The Benefits of a Lottery


The word lottery combines Middle Dutch lot (“fate”) and Old English lut “to play” or, as the Oxford English Dictionary puts it, “the action of drawing lots.” Historically, the game was a means for raising funds for municipal projects like town fortifications and charity for the poor. Today, state-sponsored lotteries raise money for a variety of purposes, including public education and social services. Prizes, often a large sum of cash, are typically awarded after costs for the promoter and taxes or other revenues have been deducted.

The first state-sponsored lotteries began to appear in the Low Countries in the fifteenth century, though some towns had been using them earlier. The practice made its way to England in the sixteenth century. The first English state lottery was chartered by Queen Elizabeth I in 1567, earmarking its profits for the defense of the country. Prizes are usually cash, but in some cases goods or services may be offered.

A major argument for introducing the lottery in a given state is that it is a source of revenue that can be used to support a specific public good, such as education. In a world where government budgets are increasingly squeezed by inflation and the cost of war, this argument can be especially compelling. Lottery proceeds can help states overcome a dilemma that might otherwise necessitate either raising taxes or cutting public services, both of which are highly unpopular with voters.

However, Cohen argues that the state-run lottery is much more than a response to a fiscal crisis. When the games are properly managed, he says, they can be a valuable tool for promoting economic growth. When the prizes are not tied to a particular project, they can stimulate spending on a wide range of goods and services, especially when they are promoted in neighborhoods that are disproportionately poor or black.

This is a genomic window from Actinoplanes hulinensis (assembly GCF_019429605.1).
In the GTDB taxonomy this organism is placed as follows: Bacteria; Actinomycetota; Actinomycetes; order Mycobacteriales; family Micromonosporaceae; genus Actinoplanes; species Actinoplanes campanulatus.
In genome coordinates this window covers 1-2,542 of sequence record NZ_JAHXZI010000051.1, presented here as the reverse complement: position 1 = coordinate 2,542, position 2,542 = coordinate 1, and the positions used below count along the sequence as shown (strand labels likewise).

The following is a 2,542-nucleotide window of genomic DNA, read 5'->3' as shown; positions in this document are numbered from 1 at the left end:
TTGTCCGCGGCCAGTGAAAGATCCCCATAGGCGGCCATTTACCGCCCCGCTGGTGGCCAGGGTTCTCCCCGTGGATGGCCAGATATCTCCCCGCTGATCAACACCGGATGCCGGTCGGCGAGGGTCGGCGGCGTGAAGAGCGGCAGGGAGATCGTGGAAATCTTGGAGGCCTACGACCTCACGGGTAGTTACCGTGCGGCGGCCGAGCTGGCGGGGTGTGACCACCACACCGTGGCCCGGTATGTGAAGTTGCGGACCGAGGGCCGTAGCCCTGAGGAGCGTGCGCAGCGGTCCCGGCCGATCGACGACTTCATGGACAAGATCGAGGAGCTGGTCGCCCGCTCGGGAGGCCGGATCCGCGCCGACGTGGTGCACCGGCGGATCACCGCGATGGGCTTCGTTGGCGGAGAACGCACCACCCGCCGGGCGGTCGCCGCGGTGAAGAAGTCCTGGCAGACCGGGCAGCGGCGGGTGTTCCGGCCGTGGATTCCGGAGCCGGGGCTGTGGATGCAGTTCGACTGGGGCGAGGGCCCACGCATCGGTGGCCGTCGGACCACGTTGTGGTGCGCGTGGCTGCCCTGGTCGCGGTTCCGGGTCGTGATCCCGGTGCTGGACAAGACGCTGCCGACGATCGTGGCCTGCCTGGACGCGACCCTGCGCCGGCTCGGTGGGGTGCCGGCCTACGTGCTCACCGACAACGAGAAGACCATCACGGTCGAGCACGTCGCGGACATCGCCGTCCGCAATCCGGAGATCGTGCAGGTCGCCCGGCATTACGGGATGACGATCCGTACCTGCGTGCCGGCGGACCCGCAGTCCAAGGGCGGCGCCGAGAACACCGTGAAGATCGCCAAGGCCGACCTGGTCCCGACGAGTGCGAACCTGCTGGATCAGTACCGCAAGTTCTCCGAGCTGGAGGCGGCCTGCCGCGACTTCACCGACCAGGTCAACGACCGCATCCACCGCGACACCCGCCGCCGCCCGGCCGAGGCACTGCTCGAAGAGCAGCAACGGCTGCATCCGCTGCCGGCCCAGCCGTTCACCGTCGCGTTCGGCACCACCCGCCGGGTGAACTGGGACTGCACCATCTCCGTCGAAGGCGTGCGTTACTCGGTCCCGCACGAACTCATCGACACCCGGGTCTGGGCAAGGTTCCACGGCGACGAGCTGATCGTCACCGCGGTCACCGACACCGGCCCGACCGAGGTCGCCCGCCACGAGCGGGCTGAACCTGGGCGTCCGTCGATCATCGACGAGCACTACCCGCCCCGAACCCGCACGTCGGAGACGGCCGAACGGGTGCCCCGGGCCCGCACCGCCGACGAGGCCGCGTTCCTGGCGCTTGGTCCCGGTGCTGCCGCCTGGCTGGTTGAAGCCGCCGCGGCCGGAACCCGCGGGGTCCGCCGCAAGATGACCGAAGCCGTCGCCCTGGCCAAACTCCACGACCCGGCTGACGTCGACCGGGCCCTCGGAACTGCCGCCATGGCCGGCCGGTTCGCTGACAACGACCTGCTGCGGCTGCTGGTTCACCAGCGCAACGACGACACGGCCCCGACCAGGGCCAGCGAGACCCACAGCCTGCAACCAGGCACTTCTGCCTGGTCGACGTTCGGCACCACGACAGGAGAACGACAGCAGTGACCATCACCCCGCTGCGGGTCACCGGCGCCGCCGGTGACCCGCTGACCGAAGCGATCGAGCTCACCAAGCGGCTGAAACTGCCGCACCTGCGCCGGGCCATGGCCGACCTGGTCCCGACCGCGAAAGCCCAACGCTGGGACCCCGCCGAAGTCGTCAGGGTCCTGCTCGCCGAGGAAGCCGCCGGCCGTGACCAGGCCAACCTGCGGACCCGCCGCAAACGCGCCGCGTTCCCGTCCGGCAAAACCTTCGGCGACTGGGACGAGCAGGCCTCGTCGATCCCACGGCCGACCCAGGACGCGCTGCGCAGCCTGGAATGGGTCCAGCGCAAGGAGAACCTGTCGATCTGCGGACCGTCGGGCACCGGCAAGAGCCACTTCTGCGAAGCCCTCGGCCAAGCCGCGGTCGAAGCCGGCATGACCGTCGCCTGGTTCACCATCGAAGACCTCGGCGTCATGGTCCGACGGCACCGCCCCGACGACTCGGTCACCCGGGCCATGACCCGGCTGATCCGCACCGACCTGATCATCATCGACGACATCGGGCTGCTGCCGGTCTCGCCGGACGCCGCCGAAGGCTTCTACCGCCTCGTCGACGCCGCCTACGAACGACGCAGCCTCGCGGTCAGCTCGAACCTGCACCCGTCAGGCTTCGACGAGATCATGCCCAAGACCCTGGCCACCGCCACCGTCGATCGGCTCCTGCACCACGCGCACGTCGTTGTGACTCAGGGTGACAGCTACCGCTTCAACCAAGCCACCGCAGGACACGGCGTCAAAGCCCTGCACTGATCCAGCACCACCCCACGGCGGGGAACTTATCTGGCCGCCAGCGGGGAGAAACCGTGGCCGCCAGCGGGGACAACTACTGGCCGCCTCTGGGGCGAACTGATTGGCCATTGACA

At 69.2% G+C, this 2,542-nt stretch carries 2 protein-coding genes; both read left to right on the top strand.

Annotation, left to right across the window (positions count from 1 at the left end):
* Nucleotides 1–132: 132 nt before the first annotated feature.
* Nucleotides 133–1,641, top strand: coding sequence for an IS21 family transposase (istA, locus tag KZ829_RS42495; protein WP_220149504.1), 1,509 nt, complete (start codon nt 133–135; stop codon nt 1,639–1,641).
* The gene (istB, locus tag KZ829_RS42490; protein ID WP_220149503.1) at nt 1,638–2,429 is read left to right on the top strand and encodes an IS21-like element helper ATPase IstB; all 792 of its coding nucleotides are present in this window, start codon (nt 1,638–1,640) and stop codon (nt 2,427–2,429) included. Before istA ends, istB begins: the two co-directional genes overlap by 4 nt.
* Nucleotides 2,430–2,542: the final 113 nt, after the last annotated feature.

When the prizes are tied to a particular project, the lottery can also be effective at generating a sense of civic duty. Lottery promotions are frequently seen in schools, where they can encourage students to take part in community service activities. In addition, lottery revenue can be used to finance a wide range of cultural and sporting events.

Despite the cynicism of critics, lotteries are not going away. As long as people continue to have a basic desire to gamble, they will find ways to do so, whether by buying tickets in a raffle for a new car or by casting their ballots for a chance at instant riches. This inextricable human impulse, coupled with a pervasive meritocratic belief that everyone is bound to be rich someday, is a powerful motivation for many people to play the lottery. But the odds of winning are not that great. In fact, they get worse as the jackpots increase. So what is it that keeps people playing? The answer, Cohen argues, is the entertainment value and other non-monetary benefits that they expect to obtain. These benefits can more than offset the disutility of a monetary loss, making lottery purchases a rational choice for some individuals.